Wood Betony Information: Tips On Growing Betony Plants

Purple Betony Plant
(Image credit: Perytskyy)

Betony is an attractive, hardy perennial that’s perfect for filling in shady spots. It has a long blooming period and self-seeds without an aggressive spread. It can also be dried and used as an herb. Keep reading to learn more wood betony information.

Wood Betony Information

Wood betony (Stachys officinalis) is native to Europe and is hardy to USDA zone 4. It can tolerate anything from full sun to partial shade, making it a popular choice for shady areas where few flowering things will thrive. Depending upon variety, it can reach heights of anywhere between 9 inches (23 cm.) and 3 feet (91 cm.). The plants produce a rosette of slightly scalloped leaves that then reach upward in a long stalk that blooms in clumps along the stalk, making for a distinctive look. The flowers come in shades of purple to white. Start from seed in autumn or spring, or propagate from cuttings or divided clumps in spring. Once planted, growing betony plants will self-seed and spread slowly in the same area. Allow the plants to fill in an area until they become overcrowded, then divide them. It may take them three years to reach critical mass in sunny spots and as long as five years in the shade.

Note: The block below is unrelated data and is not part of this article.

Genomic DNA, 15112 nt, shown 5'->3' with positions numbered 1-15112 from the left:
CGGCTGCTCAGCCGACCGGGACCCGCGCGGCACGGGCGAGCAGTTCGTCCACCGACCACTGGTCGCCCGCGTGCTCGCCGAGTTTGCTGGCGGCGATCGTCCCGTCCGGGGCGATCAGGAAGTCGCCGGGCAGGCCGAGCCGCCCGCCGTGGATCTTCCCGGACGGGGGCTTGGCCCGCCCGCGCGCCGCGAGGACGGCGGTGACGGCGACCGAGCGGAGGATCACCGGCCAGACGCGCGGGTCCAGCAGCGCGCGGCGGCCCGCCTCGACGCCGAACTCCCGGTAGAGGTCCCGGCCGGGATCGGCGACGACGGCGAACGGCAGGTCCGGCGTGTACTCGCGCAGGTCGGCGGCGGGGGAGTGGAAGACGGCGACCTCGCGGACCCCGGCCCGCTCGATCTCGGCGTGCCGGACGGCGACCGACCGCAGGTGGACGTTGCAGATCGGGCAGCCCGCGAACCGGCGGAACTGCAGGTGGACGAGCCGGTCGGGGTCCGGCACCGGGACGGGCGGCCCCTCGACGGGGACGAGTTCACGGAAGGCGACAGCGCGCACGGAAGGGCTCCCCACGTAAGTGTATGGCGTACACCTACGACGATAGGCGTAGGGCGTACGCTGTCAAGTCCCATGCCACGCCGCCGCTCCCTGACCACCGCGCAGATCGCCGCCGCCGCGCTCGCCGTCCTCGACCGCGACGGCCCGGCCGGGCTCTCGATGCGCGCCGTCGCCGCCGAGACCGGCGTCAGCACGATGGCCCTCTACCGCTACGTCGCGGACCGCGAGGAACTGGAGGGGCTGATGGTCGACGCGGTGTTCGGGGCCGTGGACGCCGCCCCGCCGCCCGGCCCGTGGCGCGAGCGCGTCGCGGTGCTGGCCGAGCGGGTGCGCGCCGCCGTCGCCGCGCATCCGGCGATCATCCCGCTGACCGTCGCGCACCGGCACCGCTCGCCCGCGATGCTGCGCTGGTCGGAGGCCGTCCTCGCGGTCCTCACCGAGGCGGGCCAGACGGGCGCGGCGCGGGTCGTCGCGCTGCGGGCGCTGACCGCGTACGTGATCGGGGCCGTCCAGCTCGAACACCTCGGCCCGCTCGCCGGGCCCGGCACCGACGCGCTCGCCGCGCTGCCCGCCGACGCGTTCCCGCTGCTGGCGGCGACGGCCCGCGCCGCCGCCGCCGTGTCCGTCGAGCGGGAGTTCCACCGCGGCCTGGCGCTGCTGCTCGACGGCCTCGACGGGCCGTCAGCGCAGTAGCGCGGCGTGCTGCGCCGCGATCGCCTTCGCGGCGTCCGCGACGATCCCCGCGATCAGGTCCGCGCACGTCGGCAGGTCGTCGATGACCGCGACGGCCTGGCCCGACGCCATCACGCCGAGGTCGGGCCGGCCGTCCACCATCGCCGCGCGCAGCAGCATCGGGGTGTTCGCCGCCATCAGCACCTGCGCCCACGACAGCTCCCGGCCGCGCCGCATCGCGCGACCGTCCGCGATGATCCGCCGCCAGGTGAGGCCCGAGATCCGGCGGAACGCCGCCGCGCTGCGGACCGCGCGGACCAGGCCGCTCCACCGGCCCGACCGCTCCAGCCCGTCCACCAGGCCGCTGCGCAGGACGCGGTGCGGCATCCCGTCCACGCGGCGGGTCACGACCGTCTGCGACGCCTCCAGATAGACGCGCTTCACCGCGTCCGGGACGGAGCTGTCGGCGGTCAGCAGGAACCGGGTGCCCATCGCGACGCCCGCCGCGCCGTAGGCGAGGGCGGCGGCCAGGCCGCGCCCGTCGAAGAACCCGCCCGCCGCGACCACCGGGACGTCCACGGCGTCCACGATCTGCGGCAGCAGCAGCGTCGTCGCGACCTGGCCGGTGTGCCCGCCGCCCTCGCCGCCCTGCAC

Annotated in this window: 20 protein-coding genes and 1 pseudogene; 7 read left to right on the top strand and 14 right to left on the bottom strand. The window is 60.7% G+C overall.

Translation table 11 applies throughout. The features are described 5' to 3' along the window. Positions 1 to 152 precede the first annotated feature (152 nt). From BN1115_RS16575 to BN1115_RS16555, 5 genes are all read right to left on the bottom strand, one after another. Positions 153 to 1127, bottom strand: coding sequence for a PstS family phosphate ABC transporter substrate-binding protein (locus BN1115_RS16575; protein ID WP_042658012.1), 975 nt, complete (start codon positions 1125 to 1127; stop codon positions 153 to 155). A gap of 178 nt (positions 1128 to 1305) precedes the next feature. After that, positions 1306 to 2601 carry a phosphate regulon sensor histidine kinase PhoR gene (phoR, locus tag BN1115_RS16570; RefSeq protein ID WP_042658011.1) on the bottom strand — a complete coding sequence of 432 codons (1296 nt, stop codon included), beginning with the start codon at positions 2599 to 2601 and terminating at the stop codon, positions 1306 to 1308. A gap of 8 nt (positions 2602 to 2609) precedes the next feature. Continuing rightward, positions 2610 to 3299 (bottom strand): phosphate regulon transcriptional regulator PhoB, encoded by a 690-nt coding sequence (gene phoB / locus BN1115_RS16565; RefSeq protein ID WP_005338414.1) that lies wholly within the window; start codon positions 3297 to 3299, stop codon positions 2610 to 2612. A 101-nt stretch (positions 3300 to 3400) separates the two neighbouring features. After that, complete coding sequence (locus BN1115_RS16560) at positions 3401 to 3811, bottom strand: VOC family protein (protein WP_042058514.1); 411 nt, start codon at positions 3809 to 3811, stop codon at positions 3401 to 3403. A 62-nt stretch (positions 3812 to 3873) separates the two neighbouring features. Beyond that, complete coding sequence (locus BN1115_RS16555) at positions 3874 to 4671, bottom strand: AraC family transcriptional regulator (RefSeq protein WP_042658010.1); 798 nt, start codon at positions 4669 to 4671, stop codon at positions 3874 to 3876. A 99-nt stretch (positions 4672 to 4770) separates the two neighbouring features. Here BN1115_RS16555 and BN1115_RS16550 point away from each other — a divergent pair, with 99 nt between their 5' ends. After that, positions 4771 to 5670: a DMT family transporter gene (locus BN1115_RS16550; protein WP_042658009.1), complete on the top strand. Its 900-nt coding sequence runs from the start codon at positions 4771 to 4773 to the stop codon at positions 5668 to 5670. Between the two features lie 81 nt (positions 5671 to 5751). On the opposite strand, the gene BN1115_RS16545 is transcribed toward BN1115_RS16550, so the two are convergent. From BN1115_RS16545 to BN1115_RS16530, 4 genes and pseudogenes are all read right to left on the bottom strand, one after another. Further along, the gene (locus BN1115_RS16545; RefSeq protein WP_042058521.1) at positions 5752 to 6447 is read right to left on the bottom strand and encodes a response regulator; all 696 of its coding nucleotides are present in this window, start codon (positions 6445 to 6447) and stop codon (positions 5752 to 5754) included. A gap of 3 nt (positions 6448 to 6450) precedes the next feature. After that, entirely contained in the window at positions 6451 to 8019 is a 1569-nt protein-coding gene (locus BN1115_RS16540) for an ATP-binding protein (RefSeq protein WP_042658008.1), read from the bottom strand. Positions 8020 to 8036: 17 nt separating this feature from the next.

Betony Herb Uses

Wood betony herbs have a magical/medicinal history dating back to Ancient Egypt and have been used to treat everything from shattered skulls to silliness. Today, there is no scientific evidence that wood betony herbs have medicinal properties, but plenty of herbalists still recommend it to treat headaches and anxiety. Even if you’re not looking for treatment, betony can be brewed into a good substitute for black tea and makes for a nice base in herbal tea mixes. It can be dried by hanging the entire plant upside down in a cool, dark, dry place.

Liz Baessler
Senior Editor

The only child of a horticulturist and an English teacher, Liz Baessler was destined to become a gardening editor. She has been with Gardening Know how since 2015, and a Senior Editor since 2020. She holds a BA in English from Brandeis University and an MA in English from the University of Geneva, Switzerland. After years of gardening in containers and community garden plots, she finally has a backyard of her own, which she is systematically filling with vegetables and flowers.